And as I've mentioned, the fact that a game allocates more memory doesn't mean it needs it. To evaluate that, you need to evaluate reductions in performance and/or rendering quality.


If you keep expanding it, it's no longer the mid-range. ;)
In the mid-range, GTX 1060 3GB/6GB have been the better choice over RX 480/580 4GB/8GB. The only slice in there where AMD have no direct competition from Nvidia is the new RX 590, but the only argument for this one is if you can't afford GTX 1070. RX 590 is still a little odd, considering how close to GTX 1060 and RX 580 it really is. In general, AMD is hardly competitive in the mid-range, and except for possibly the RX 590, they can't claim to offer better value. This is only going to get more challenging as RTX 2060 arrives.
In the low-end, AMD have more compelling options, like the RX 570 vs. GTX 1050 Ti.
Video games these days definitely DO need more than 3GB. Even 4GB is not enough, I am an ex-Fury owner, trust me.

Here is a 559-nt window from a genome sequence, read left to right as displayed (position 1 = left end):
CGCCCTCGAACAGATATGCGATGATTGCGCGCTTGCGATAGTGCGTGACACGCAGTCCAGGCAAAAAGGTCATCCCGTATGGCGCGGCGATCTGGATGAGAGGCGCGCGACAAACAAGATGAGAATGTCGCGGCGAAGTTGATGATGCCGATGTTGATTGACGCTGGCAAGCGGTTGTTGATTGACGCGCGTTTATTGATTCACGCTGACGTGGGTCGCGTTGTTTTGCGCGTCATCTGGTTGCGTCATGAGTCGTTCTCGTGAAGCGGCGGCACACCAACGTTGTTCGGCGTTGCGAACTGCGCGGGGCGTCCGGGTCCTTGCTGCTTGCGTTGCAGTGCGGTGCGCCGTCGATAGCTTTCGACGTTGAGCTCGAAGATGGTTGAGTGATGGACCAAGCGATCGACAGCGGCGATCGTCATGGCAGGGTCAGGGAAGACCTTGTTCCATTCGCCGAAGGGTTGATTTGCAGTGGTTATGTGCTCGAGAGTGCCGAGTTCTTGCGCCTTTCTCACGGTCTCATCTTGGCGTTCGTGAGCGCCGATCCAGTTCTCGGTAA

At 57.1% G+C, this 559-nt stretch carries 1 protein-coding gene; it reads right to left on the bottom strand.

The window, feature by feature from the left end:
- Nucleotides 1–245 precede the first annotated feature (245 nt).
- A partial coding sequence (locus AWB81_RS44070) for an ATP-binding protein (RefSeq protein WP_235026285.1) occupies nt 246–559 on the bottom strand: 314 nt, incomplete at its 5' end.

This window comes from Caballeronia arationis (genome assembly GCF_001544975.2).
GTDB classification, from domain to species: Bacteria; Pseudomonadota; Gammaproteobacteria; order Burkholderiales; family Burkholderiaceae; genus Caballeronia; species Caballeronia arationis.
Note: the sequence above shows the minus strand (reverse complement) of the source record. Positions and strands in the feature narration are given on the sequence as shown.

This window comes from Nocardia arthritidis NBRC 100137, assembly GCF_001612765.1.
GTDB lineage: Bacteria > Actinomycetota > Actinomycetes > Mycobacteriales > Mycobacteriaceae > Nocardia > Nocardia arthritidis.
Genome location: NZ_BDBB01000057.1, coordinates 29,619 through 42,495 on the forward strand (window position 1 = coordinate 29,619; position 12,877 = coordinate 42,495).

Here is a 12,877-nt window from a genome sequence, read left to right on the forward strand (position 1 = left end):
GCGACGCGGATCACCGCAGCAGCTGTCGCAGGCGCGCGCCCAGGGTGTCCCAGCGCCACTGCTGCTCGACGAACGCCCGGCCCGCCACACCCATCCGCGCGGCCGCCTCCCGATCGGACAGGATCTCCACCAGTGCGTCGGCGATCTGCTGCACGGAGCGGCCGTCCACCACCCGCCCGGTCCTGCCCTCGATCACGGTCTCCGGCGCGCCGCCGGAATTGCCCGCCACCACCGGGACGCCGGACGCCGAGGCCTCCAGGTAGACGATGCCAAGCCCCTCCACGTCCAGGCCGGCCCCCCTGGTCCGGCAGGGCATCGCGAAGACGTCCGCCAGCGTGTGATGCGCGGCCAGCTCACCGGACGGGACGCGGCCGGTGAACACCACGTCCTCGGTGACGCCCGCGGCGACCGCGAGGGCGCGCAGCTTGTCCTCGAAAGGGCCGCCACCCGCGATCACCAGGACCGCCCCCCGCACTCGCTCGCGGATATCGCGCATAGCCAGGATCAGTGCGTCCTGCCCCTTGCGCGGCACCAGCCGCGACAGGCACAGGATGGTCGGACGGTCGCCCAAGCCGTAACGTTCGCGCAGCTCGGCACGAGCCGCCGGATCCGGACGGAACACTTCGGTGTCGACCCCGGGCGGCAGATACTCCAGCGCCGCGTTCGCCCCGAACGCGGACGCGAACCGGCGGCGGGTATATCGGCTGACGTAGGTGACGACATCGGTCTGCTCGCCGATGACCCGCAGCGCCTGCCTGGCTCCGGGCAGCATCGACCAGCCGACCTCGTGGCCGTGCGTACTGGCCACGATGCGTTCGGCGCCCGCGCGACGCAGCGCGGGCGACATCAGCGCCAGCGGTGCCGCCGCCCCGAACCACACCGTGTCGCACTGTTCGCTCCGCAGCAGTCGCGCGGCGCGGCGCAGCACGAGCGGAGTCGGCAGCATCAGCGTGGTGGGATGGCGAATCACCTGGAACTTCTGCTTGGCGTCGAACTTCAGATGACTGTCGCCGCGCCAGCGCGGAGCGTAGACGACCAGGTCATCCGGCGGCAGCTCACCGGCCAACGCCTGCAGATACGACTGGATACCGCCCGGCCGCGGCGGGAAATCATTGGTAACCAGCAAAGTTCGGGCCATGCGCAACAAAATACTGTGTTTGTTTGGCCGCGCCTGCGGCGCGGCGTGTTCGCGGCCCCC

We know the tired argument on allocation and actually needing it, but games actually do need it at this point in time. Also, the "GPU too weak" argument is moot - the 7970 is weaker and still sees improvement going from 3GB to 6GB models, besides textures are one of the cheapest and best ways to improve immersion, provided one has the VRAM. Id rather lower lighting on a weaker GPU than textures. Using more VRAM for real wont tank performance in the vast majority of cases.

To add more to the argument - mods. We are talking about PC gaming GPUs, so modifications matter. Many mods improve graphics and textures but are VRAM heavy, so for a lot of people, the VRAM size is important due to that as well.

3GB on an RTX 2060, a GPU likely above 1060, maybe something between Fury and 1070 in performance, with 3GB of VRAM? yeah it is bad. Even 4GB is bad there. Even 6GB is not great. And there are games and mods that can crush 8GB of VRAM at 1440p as well so...

I will ignore the part about the RX 570 and 580 not being competitive since its likely bait.
Posted on Reply
#90
bug
Charcharo said:
Video games these days definitely DO need more than 3GB. Even 4GB is not enough, I am an ex-Fury owner, trust me.
It depends on what you play, really. Just look at the list of games TPU has reviewed, most of them will run fine with 3GB of VRAM. Sure, that raises the question of you needing an RTX 2060 if you play mainly those games, but that's another discussion.

And yes, I would prefer mid range cards to start at 4GB, but until we see prices and internal configuration, we really don't know what's going on here. We're just foaming at the sight on Nvidia in the title.
Posted on Reply
#91
efikkan
ArbitraryAffection said: